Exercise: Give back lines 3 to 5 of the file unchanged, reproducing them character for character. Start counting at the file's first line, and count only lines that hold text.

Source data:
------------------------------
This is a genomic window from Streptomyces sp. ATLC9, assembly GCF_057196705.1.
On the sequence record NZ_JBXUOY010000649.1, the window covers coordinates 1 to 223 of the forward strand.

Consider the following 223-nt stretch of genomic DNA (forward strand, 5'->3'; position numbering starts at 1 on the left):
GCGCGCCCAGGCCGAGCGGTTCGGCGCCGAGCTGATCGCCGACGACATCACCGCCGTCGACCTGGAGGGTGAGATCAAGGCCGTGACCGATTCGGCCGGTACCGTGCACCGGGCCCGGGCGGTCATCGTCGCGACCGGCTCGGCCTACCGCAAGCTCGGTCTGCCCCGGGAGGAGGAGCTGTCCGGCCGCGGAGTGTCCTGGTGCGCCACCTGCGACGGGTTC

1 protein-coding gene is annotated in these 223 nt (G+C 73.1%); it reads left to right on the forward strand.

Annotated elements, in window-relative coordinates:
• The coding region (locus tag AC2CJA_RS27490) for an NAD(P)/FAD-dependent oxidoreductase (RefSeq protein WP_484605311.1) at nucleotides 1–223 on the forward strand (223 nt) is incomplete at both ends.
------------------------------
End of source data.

Consider the following 223-nt stretch of genomic DNA (forward strand, 5'->3'; position numbering starts at 1 on the left):
GCGCGCCCAGGCCGAGCGGTTCGGCGCCGAGCTGATCGCCGACGACATCACCGCCGTCGACCTGGAGGGTGAGATCAAGGCCGTGACCGATTCGGCCGGTACCGTGCACCGGGCCCGGGCGGTCATCGTCGCGACCGGCTCGGCCTACCGCAAGCTCGGTCTGCCCCGGGAGGAGGAGCTGTCCGGCCGCGGAGTGTCCTGGTGCGCCACCTGCGACGGGTTC

1 protein-coding gene is annotated in these 223 nt (G+C 73.1%); it reads left to right on the forward strand.